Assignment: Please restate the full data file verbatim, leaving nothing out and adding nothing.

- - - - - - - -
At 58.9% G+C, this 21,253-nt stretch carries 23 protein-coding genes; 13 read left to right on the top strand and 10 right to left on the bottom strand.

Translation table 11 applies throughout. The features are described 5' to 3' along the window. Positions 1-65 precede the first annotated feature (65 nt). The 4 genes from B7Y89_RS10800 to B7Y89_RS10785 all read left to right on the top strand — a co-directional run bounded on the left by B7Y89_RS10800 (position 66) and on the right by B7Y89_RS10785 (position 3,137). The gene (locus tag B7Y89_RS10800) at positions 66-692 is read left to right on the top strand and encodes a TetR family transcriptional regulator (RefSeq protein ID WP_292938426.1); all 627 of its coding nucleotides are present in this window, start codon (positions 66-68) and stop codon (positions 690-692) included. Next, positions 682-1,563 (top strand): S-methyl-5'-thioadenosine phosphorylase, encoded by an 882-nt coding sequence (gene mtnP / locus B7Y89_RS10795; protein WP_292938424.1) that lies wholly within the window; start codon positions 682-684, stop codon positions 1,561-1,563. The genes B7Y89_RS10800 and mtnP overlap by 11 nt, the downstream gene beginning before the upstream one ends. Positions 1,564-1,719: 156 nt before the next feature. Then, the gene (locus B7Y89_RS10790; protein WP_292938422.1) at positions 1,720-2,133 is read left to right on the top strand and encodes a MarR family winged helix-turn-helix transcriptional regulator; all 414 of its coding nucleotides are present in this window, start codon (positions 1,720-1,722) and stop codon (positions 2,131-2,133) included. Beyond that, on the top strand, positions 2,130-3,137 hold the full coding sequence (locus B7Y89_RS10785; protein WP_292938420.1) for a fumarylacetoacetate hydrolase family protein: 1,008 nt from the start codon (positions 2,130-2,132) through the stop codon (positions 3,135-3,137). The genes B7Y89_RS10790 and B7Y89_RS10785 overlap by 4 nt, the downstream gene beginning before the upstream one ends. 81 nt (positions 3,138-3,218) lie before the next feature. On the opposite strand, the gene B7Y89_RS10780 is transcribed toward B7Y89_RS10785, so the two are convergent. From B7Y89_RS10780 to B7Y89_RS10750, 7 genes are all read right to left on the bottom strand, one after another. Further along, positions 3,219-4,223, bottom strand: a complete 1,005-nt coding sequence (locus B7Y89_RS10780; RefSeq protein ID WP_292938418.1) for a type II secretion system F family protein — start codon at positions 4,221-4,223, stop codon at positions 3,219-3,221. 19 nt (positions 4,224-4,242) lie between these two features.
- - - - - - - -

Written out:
At 58.9% G+C, this 21,253-nt stretch carries 23 protein-coding genes; 13 read left to right on the top strand and 10 right to left on the bottom strand.

Translation table 11 applies throughout. The features are described 5' to 3' along the window. Positions 1-65 precede the first annotated feature (65 nt). The 4 genes from B7Y89_RS10800 to B7Y89_RS10785 all read left to right on the top strand — a co-directional run bounded on the left by B7Y89_RS10800 (position 66) and on the right by B7Y89_RS10785 (position 3,137). The gene (locus tag B7Y89_RS10800) at positions 66-692 is read left to right on the top strand and encodes a TetR family transcriptional regulator (RefSeq protein ID WP_292938426.1); all 627 of its coding nucleotides are present in this window, start codon (positions 66-68) and stop codon (positions 690-692) included. Next, positions 682-1,563 (top strand): S-methyl-5'-thioadenosine phosphorylase, encoded by an 882-nt coding sequence (gene mtnP / locus B7Y89_RS10795; protein WP_292938424.1) that lies wholly within the window; start codon positions 682-684, stop codon positions 1,561-1,563. The genes B7Y89_RS10800 and mtnP overlap by 11 nt, the downstream gene beginning before the upstream one ends. Positions 1,564-1,719: 156 nt before the next feature. Then, the gene (locus B7Y89_RS10790; protein WP_292938422.1) at positions 1,720-2,133 is read left to right on the top strand and encodes a MarR family winged helix-turn-helix transcriptional regulator; all 414 of its coding nucleotides are present in this window, start codon (positions 1,720-1,722) and stop codon (positions 2,131-2,133) included. Beyond that, on the top strand, positions 2,130-3,137 hold the full coding sequence (locus B7Y89_RS10785; protein WP_292938420.1) for a fumarylacetoacetate hydrolase family protein: 1,008 nt from the start codon (positions 2,130-2,132) through the stop codon (positions 3,135-3,137). The genes B7Y89_RS10790 and B7Y89_RS10785 overlap by 4 nt, the downstream gene beginning before the upstream one ends. 81 nt (positions 3,138-3,218) lie before the next feature. On the opposite strand, the gene B7Y89_RS10780 is transcribed toward B7Y89_RS10785, so the two are convergent. From B7Y89_RS10780 to B7Y89_RS10750, 7 genes are all read right to left on the bottom strand, one after another. Further along, positions 3,219-4,223, bottom strand: a complete 1,005-nt coding sequence (locus B7Y89_RS10780; RefSeq protein ID WP_292938418.1) for a type II secretion system F family protein — start codon at positions 4,221-4,223, stop codon at positions 3,219-3,221. 19 nt (positions 4,224-4,242) lie between these two features.